Instructor: Jonathan Cohen
First three letters of my first name and then my last name (all as one word) followed by the at sign, followed by 'aardvark.ucsd.edu'
office: (858) 534 6812
Office hours: Fridays 10-11:30, in H&SS 7022 (and by appointment)
I once followed a trail of sugar on a supermarket floor, pushing my trolly down the aisle on one side of a tall counter and back along the aisle on the other, seeking the shopper with the torn bag to tell him he was making a mess. With each trip around the counter, the trail became thicker. But I seemed unable to catch up. Finally it dawned on me. I was the shopper I was trying to catch (John Perry, "The Problem of the Essential Indexical").In the late 1970s and 1980s, Perry and others used such cases to argue that there must be a special and irreducible way each of us has of thinking of our own selves -- a way that has special connections to knowledge (it's natural to describe Perry as undergoing a realization of some kind) and action (only after this realization was Perry motivated to reach down adjust the torn bag in his own trolly). Philosophers have disagreed about whether this and related phenomena motivate the introduction of a special kind of "de se" of content, a special kind of de se psychological attitude toward ordinary content, a wholesale theoretical reconception of the notion of content, and more. More recently, theorists have argued that there are features of the de se at work in our mental and linguistic representation of such disparate elements as generics, predicates of personal taste, epistemic modals, and more. On the other hand, some have held that de se features present a new class of worries about the possibility of iterating the very same content in different heads --- which, in turn, arguably threatens the possibility that thinkers/speakers could communicate, agree, or disagree. And, indeed, others have argued that the phenomena of the de se themselves have been misunderstood, miscategorized, or overblown. This seminar will be devoted to consideration of the phenomena and the theoretical lessons drawn from them. After looking at some of the initial papers that got the literature started, we'll go on to consider some representative philosophical applications of the apparatus of the de se to a variety of projects in philosophy, before turning to a recent articulation of a deflationary, skeptical attitude about the de se, and finally a cluster of papers on the problems the de se raises for interpersonal communication. This seminar counts toward the distribution requirement in the area of philosophy of mind and language; it also counts as a core seminar.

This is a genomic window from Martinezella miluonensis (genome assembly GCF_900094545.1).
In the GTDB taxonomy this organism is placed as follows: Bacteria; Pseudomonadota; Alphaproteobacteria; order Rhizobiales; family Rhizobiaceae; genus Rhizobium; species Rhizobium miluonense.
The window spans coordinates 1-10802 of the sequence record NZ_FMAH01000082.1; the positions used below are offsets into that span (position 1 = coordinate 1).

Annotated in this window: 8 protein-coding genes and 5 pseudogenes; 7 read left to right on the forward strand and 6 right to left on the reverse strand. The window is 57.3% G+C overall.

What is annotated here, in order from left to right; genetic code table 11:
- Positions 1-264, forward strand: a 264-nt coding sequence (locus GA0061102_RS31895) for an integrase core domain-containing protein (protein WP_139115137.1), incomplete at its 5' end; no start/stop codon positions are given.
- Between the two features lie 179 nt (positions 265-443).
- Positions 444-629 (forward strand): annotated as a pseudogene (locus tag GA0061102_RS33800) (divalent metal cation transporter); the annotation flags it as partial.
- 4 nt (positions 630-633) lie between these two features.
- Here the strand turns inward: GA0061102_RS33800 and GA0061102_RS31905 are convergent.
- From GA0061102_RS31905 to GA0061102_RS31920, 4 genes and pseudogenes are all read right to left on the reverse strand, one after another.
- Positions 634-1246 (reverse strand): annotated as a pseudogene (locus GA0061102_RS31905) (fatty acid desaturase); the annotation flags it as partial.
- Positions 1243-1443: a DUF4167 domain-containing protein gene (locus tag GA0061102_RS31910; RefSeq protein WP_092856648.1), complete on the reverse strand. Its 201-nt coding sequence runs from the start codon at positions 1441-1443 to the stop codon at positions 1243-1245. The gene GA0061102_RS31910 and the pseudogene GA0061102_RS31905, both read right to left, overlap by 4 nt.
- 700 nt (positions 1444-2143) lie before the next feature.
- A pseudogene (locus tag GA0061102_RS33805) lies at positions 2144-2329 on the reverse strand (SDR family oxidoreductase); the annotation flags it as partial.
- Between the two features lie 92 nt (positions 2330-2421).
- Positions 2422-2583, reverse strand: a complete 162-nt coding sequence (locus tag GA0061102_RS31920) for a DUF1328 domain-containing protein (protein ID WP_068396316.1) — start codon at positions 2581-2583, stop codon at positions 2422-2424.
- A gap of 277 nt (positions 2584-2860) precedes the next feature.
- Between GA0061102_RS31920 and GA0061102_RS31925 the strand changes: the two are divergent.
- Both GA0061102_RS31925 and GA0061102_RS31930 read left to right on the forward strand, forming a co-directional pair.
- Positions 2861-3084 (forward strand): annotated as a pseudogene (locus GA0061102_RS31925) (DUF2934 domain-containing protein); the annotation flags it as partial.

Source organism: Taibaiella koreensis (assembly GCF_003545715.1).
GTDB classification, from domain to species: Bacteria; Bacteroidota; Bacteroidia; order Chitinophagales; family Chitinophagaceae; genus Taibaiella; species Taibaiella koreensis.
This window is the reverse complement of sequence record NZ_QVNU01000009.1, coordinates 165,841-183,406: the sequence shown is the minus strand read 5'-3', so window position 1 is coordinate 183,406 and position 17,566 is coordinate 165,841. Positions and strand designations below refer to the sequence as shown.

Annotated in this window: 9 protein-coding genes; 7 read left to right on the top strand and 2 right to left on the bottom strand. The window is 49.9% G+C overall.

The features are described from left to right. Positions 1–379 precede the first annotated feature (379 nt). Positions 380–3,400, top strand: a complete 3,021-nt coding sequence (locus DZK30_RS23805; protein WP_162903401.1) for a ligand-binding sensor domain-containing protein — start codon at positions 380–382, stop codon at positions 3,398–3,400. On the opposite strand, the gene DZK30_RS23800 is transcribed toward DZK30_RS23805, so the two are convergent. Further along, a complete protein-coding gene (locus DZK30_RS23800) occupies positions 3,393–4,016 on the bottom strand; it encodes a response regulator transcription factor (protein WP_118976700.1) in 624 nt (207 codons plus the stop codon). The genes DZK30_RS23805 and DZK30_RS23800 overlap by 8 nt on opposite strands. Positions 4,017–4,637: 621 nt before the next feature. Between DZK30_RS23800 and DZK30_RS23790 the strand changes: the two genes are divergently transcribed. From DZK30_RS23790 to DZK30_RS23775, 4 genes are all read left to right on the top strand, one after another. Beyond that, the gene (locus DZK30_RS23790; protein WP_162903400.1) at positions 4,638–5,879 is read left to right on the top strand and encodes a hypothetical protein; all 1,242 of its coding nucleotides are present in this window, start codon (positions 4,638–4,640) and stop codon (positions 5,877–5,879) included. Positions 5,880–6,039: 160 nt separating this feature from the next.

|week 1||introductory meeting, a minimal semantic framework||Kaplan, "Demonstratives"||Jonathan|
|week 2||historical sources||Frege, "The thought"; Perry, "The problem of the essential indexical"; Lewis, "Attitudes de dicto and de se"; [Chierchia, "Anaphora and attitudes de se"]||Ayoob (Perry); Max (Frege); Jonathan (Lewis)|
|weeks 3-4||applications, complications||Stalnaker, "Indexical Belief"; Egan, "Epistemic Modals, Relativism, and Assertion"; Ninan, "Semantics and the Objects of Assertion"; [Ninan, "De Se Attitudes: Ascription and Communication"]||Ayoob (Stalnaker); Jonathan (Egan); Max (Ninan)|
|weeks 5-7||a skeptical view: Cappelen and Dever||The Inessential Indexical: On the Philosophical Insignificance of Perspective and the First Person. ch3, 4, 5, 7, 8||Marcus|
|weeks 8-10||communication and the de se||Ninan, "What is the Problem of De Se Attitudes?"; Stojanovic, "Speaking about Oneself"; Stalnaker, "Modeling a Perspective on the World"; Kinderman, "Varieties of Centering and De Se Communication" (all from Manuel Garcia-Carpintero and Stephan Torre (eds.), About Oneself: De Se Thought and Communication)||Max (Stalnaker)|